Fashion designer Karl Lagerfeld, whose talent and larger-than-life personality made him one of the industry’s best-known characters, has reportedly died at the age of 85.
Details of Karl Lagerfeld’s death are still unknown.
Lagerfeld, best known for his work at Paris fashion houses Chloe and Chanel, had apparently been suffering from failing health in the last few weeks.
The news was confirmed by Chanel, the fashion label he ran for decades and where he became a celebrity.
“Thanks to his creative genius, generosity and exceptional intuition, Karl Lagerfeld was ahead of his time, which widely contributed to the House of Chanel’s success throughout the world,” Alain Wertheimer, Chanel’s CEO, said in a statement. “Today, not only have I lost a friend, but we have all lost an extraordinary creative mind to whom I gave carte blanche in the early 1980s to reinvent the brand.”
Lagerfeld was loved by countless celebrities who paid tribute to him Tuesday morning.
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Karl.....I cannot tell you how much you meant to me and how much I will miss you ♥️ I will never forget your kindness towards me, your laughs, your imagination ♥️ I came to France to see you this week and introduce you to my daughter...I’m heartbroken I was too late ♥️ Rest In Peace, I adore you ♥️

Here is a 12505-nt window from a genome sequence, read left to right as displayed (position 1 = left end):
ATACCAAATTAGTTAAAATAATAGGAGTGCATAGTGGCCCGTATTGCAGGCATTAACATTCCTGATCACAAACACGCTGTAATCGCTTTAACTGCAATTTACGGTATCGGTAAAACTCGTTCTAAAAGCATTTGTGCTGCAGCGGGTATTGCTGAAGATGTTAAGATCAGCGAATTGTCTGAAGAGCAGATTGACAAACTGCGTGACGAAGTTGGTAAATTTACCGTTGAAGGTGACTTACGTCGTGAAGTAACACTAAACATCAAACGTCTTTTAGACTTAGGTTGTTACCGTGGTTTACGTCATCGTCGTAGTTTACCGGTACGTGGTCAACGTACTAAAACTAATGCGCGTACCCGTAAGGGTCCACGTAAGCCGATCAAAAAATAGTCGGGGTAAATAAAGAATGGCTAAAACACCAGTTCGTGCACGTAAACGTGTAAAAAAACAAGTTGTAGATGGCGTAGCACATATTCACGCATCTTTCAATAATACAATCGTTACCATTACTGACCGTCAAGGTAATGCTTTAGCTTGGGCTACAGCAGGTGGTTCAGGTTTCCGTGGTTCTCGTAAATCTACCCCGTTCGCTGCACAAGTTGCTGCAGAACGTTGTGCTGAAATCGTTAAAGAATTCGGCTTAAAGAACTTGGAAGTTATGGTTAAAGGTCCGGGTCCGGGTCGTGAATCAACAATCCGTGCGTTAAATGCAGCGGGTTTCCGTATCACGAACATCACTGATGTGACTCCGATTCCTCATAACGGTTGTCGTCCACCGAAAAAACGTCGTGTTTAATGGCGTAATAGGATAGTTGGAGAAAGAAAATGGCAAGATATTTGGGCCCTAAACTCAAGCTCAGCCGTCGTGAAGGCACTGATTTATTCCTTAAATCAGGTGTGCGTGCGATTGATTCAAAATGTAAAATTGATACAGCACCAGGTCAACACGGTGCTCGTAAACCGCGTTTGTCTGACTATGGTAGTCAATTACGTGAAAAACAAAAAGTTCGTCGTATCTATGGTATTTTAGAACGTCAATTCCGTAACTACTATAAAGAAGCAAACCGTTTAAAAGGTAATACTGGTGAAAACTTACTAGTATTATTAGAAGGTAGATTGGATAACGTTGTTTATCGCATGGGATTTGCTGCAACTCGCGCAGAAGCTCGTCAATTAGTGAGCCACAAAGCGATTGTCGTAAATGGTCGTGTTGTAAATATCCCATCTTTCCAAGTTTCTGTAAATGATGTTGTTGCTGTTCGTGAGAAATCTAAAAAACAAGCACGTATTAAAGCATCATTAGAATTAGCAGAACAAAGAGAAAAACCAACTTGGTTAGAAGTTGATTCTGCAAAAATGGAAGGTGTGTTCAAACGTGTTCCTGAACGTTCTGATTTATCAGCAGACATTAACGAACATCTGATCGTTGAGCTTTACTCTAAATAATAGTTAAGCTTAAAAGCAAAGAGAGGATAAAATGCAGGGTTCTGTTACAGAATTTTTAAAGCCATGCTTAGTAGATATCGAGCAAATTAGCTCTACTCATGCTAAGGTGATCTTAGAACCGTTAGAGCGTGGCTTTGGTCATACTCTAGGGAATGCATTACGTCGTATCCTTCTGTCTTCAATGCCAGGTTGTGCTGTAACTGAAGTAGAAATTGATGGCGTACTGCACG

Lagerfeld was born in Germany and began his career as an intern in Paris at fashion house Balmain. He then began working for Chloe and Fendi in the 1960s.
He became a celebrity after taking over at Chanel in the 1980s when the brand was financially suffering. He later did collections under his own name and was working as a creative director for both Fendi and Chanel up until his death. He also did collaborations with more affordable stores like H&M and Lord & Taylor.
Lagerfeld was also known for his cultural comments, which sometimes came off as harsh and critical, like calling singer Adele “a little too fat” or saying Meryl Streep was cheap.
He was also well recognized for his signature style of a dark suit and dark sunglasses. He even told the press, “I am like a caricature of myself, and I like that.”